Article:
On the way back to the hotel, we found a very unusual street sign. Just when I thought I’d seen every type of sign the US has to offer, we came upon the sign above. Clearly, the sign is trying to convey the deadly implications of not giving a wide berth to pedestrians. However, in my mind, the sign crossed a line that separates public service announcements from maudlin satire.

Following our return to the hotel, we ate a quick lunch, then headed toward the Space Needle. Perhaps the most famous landmark in Seattle, it is known worldwide and very popular with tourists. After a short wait, we were whisked up two the observation deck, some 520 feet above ground, in less than a minute.

The view of the Seattle skyline from the observation deck of the Space Needle. (Photo credit: Jeff Hayes)

The observation deck of the Space Needle offers a 360 degree view of its surroundings, spanning the Puget Sound, downtown Seattle, Mount Baker and Mount Rainier. The lowering cloud deck limited our field of view, and we were unable to see Mount Baker or Mount Rainier. Despite these disappointments, the view of Seattle was well worth the visit.

Though we didn’t not indulge, there were restaurants on the observation deck (which have since closed). Because our visibility was limited, we ended up spending less time there than expected. Hopefully, someday I’ll will return to get a better view of the region from Space Needle.

Safeco Field and Qwest Field from the Space Needle. (Photo credit: Jeff Hayes)

2. Vancouver, British Columbia, Canada

Google map depiction of the route from Seattle, WA to Vancouver, BC.

Rather than attend the Saturday night game at Safeco Field, we decided instead to take advantage of a sports themed opportunity across the border. The BC Lions, a member of the Canadian Football League (CFL), were home that evening, hosting the Calgary Stampeders at BC Place, a multipurpose stadium in Vancouver, British Columbia (BC). Never having seen a CFL game in person, I couldn’t resist the chance to see one.

Vancouver is about two and one-half hours from Seattle, and we set out after relaxing briefly at the hotel. A steady rain developed shortly after we started, and the rain slowed our travel time a bit as we drove north on Interstate 5 toward the international border. The crossing was quiet, allowing us to proceed quickly (during a time when crossing the border did not require a passport). By the time we reached Vancouver, the rain turned heavy, making the city seem dark and washed out.

BC Place on a dark and wet Saturday night. (Photo credit: Jeff Hayes)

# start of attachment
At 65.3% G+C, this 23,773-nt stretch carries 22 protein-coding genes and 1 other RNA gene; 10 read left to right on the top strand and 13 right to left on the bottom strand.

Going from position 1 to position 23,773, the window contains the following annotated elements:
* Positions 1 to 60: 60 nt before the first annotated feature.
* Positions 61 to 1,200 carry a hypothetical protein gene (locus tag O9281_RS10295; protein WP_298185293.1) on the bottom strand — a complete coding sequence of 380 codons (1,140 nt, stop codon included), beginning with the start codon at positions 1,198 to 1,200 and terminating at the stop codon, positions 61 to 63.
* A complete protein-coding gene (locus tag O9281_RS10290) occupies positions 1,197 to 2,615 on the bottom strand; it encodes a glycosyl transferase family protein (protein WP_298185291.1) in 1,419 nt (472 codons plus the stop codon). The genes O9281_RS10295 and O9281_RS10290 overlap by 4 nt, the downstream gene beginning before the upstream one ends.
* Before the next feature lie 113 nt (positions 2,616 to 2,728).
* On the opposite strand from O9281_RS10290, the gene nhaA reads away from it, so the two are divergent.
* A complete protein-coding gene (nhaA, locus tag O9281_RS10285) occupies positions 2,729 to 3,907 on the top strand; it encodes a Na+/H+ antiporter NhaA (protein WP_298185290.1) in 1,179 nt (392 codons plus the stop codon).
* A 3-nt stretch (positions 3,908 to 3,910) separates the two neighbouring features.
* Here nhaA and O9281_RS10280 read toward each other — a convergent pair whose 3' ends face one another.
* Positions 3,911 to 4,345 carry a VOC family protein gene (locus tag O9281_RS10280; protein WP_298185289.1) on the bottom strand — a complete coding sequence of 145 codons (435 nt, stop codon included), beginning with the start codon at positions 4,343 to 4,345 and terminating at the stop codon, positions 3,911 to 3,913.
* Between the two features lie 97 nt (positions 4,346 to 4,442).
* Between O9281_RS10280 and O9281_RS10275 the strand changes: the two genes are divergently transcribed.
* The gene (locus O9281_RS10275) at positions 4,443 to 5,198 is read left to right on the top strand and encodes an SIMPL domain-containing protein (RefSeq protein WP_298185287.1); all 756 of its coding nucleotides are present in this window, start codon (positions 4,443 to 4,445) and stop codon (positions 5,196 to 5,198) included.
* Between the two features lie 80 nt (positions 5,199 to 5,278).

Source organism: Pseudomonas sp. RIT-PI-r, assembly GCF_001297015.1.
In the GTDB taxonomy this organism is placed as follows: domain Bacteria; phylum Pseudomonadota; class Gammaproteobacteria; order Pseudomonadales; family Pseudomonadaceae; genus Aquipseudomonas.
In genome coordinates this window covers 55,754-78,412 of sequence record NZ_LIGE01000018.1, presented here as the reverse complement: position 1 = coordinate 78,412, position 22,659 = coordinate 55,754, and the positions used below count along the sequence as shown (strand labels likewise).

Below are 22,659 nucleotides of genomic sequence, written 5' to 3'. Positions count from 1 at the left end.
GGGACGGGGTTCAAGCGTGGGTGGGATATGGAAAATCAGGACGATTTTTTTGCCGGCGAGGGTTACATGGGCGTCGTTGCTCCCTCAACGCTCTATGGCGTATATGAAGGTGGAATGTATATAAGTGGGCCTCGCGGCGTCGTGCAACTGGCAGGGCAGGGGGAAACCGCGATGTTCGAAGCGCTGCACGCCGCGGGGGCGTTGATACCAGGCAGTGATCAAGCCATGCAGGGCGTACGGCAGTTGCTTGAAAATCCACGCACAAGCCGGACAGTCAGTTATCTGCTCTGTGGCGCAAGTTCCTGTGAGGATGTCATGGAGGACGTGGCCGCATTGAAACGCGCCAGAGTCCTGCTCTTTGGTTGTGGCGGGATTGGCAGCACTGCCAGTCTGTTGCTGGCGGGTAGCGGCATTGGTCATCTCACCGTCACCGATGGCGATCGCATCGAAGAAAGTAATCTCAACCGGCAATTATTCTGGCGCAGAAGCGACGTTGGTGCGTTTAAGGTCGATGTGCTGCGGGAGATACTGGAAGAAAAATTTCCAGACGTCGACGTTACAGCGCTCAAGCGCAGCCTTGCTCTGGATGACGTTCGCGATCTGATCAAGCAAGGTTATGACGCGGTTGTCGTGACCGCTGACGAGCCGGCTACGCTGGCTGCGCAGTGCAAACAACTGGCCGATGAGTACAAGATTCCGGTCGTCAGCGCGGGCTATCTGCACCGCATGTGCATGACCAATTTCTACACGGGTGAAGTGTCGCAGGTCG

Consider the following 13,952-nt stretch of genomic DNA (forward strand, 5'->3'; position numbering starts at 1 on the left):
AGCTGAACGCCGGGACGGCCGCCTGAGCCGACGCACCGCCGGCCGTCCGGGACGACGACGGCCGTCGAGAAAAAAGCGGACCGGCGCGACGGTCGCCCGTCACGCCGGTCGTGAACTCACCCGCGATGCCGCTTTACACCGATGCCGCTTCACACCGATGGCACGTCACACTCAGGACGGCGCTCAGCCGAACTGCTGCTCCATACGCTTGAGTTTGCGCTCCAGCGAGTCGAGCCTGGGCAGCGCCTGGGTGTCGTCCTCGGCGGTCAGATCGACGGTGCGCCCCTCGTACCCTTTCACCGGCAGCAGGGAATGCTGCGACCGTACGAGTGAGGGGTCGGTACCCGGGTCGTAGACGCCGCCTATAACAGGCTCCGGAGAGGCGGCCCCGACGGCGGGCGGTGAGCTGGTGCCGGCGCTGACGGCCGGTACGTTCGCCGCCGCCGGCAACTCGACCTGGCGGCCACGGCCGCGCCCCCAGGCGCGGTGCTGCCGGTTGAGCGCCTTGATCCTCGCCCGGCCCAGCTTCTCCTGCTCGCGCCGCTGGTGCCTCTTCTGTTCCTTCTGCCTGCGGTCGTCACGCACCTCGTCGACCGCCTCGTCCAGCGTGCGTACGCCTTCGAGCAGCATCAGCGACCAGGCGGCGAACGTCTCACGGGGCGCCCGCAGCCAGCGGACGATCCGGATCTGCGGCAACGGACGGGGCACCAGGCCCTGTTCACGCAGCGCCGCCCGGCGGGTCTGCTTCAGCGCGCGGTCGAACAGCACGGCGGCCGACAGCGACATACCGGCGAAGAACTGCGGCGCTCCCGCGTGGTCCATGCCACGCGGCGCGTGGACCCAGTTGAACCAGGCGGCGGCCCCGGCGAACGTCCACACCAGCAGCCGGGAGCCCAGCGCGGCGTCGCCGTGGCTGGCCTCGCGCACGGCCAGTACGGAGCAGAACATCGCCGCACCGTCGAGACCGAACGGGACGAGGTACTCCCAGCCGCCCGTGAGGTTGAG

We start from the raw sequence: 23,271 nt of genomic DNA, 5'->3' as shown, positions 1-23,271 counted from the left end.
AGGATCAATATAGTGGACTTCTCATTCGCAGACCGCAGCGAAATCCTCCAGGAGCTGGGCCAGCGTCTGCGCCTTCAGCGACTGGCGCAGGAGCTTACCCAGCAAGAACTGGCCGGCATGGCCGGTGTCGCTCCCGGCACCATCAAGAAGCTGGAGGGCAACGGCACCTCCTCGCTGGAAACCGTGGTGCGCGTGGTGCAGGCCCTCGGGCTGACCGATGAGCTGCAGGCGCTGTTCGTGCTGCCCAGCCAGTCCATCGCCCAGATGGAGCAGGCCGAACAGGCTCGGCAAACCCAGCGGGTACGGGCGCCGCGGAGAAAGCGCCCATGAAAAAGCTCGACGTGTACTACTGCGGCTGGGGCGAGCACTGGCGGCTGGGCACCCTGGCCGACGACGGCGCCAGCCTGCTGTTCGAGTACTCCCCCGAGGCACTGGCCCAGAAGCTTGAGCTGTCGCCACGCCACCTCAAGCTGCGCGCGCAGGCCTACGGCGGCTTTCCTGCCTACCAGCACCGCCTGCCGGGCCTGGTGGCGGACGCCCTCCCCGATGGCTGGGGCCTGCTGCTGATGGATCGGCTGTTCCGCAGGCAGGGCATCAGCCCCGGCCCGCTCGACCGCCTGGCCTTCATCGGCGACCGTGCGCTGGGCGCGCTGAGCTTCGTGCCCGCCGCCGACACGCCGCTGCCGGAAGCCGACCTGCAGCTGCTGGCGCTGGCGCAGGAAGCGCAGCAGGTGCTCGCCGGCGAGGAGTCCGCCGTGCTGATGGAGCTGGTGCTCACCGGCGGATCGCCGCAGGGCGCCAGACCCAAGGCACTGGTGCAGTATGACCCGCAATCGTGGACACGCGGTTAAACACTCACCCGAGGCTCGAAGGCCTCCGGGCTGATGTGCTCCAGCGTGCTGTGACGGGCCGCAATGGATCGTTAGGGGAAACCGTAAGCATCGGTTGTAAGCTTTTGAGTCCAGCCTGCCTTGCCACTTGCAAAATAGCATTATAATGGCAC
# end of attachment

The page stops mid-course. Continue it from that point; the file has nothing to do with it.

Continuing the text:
Parking onsite was plentiful, which fortuitous since pouring rain greeted as as we made our way into the venue. Located in a region that receives copious amounts of rain throughout the year, BC Place is a domed stadium; had it not been, the cool and wet conditions would have resulted in a miserable fan experience. Even with cover from the elements, the crowd size was surprisingly small.

At first glance, the game appeared as though it would be a one-sided affair. The Lions were generally considered the best team in the CFL’s West Division, while the Stampeders were near the bottom of that bracket. However, not knowing much about the teams, I didn’t know exactly what to expect. There are a number of differences from the NFL, including a longer and wider field, three downs to reach a first down, and a rogue, a single point play involving a kick into the end zone.

The view from our seats. (Photo credit: Jeff Hayes)

With only three downs to reach a first down, and multiple players in motion prior to the snap, the CFL game showcases a wide open offense, with more passing than rushing. The high powered Lions offense scored early and often, amassing a sizable lead before halftime. The fast paced game was highly enjoyable, even if I did not fully understand all of the rule differences in the CFL.

While I did not see any ex-NFLers on the team rosters, there were a number of former American college players on each team. Even though I am not sure my company appreciated the different take on the American game, I fully appreciated the differences. The Lions continued the offensive assault, while the defense held the Stampeders in check. With the game fully in hand, we expected to see fans leaving, but the Lions fans remained during what had become a blowout.

Action near the goal line at BC Place. Note that the uprights are flush with the goal line, meaning that the post is in play. (Photo credit: Jeff Hayes)

The fast paced game ended in less than three hours, significantly quicker than a typical NFL game. The game was not as close as the final score of the game would indicate, as the Stampeders were never really in the game. Taking one more look at the field before exiting, I thoroughly enjoyed the Canadian version of the game. Because none of the franchises are nowhere close to where I leave, I’m not sure if/when I’ll see another CFL game.

The final score of the one-sided affair in Vancouver.